4. The working class (and Reagan Democrats) defend the R’s and the wealthy because they hope to see themselves in their income tax bracket some day… in the meantime, the lamestream media continues the brainwashing technique to control everyone on behalf of the 1 percent club. Elizabeth Warren can only do so much; Geithner (please help, and Obama have her on a short leash so she can only bark at the TBTF banks from the sidelines.

    While You Were Sleeping, they are trying to undo some dysfunctional politics: ( ). However, if you missed the last three years for some unfathomable reason, here is the entire Financial Crisis explained in less than ten minutes: Also, explained is the One Percent Club and what that means for President Obama and his Administration in the next Congress: .

    Finally, the best holiday rant so far:

    ’Twas the Night Before Doomsday

    Twas the night before doomsday
    When all through the marts
    Not a damn thing was stirring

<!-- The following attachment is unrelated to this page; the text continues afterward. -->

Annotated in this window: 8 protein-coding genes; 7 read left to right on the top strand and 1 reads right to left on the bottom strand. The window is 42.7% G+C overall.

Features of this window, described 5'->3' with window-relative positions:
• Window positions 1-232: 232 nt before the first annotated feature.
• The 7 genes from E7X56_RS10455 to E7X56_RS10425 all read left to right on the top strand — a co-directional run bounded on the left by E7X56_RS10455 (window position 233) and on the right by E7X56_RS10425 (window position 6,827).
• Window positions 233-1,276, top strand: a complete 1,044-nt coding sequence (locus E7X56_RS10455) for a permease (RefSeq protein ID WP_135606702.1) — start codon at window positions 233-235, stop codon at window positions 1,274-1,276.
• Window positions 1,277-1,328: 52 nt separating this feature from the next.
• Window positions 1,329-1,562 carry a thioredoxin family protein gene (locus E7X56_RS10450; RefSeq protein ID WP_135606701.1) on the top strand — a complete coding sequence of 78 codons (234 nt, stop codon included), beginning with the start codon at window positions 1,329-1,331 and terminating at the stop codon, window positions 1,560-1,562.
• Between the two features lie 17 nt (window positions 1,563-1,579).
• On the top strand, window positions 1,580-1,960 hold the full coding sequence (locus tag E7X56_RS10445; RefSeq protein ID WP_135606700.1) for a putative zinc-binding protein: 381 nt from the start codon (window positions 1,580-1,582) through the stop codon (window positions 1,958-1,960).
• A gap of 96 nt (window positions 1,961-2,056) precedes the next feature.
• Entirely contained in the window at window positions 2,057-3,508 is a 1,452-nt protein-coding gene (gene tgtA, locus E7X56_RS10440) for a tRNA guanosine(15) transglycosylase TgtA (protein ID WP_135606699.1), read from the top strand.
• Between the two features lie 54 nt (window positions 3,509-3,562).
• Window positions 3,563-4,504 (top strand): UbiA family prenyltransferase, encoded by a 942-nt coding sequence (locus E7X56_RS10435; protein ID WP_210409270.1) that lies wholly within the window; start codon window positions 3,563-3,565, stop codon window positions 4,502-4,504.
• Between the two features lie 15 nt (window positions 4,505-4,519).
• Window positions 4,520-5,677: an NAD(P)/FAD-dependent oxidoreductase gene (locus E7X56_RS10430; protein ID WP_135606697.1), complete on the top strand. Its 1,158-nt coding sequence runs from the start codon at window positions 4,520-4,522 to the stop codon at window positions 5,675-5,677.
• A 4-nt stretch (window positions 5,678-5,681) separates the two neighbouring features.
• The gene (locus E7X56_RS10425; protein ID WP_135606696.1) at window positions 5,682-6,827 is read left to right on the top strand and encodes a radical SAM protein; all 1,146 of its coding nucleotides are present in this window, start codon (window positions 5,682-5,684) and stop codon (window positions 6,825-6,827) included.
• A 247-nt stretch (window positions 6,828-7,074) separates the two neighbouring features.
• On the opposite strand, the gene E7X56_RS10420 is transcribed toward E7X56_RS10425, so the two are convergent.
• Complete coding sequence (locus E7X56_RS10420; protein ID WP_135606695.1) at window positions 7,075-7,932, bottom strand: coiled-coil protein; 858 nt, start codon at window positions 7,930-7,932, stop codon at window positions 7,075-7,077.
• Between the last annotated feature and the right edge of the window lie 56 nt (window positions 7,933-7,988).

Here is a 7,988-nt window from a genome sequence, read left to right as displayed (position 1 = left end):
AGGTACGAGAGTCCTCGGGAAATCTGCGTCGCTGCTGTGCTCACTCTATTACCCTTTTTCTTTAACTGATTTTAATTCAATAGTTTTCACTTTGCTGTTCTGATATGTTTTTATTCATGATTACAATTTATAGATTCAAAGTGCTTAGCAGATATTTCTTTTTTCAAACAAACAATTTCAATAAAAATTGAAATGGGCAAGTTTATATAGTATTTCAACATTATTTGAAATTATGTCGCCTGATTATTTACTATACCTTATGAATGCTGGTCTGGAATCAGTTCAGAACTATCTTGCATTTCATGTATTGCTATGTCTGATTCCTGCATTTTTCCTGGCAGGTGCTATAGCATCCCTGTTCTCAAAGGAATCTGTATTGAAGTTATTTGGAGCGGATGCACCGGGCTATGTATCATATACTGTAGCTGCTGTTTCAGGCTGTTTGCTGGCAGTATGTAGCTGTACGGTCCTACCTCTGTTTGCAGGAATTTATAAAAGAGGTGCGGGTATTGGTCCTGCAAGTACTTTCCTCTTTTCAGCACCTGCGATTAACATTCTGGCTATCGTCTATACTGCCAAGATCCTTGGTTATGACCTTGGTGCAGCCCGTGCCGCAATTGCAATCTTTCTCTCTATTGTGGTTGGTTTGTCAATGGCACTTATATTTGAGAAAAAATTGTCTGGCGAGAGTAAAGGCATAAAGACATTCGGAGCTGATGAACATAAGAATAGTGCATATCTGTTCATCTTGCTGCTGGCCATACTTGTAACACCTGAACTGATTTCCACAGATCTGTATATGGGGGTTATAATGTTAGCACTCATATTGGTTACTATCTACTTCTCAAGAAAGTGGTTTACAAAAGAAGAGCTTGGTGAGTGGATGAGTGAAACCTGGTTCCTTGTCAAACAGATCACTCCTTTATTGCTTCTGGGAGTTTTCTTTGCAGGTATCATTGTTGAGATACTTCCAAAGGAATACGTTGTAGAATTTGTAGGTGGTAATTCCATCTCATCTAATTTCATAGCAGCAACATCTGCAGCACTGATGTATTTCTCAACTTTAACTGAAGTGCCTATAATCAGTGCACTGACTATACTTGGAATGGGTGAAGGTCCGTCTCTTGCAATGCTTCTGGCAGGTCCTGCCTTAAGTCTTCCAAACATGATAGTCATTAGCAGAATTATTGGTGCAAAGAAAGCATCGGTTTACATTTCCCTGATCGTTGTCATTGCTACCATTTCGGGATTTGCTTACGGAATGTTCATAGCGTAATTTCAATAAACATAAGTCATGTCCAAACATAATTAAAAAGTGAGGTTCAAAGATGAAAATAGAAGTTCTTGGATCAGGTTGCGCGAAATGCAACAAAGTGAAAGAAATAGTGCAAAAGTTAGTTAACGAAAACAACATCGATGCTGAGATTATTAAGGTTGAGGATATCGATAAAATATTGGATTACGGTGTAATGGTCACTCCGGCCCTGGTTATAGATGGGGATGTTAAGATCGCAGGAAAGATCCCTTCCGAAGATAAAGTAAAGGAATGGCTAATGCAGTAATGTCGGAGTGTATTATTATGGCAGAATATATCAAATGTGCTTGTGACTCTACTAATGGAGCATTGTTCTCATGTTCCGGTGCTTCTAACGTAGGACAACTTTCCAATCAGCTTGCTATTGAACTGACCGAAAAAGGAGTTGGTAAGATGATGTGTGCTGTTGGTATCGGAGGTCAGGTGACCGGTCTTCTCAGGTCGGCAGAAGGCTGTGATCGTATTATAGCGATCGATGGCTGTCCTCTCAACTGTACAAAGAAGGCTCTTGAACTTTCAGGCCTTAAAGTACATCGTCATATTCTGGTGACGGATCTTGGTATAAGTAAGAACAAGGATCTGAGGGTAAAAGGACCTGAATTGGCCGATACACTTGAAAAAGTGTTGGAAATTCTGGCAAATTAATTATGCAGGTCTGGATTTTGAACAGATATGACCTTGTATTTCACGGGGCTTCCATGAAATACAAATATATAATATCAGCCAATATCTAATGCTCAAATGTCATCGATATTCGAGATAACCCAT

Not even the shopping carts

    Mortgages had been bundled by
    Theft merchants without care
    In hopes that someone else
    Would get caught holding scared

    There were almost three decades
    Of merchants playing in muck
    Keeping health care from children
    And gasoline in the truck

    w kept stem cells
    All safe in their sacks
    While soldiers were slain
    In WMD free Iraq

    Taxes were held low
    For those in the fast lane
    While wages for real workers
    Continued to wane

    Our philosophy and politics
    Were good for seven years
    We fought them far away
    So we wouldn’t fight them here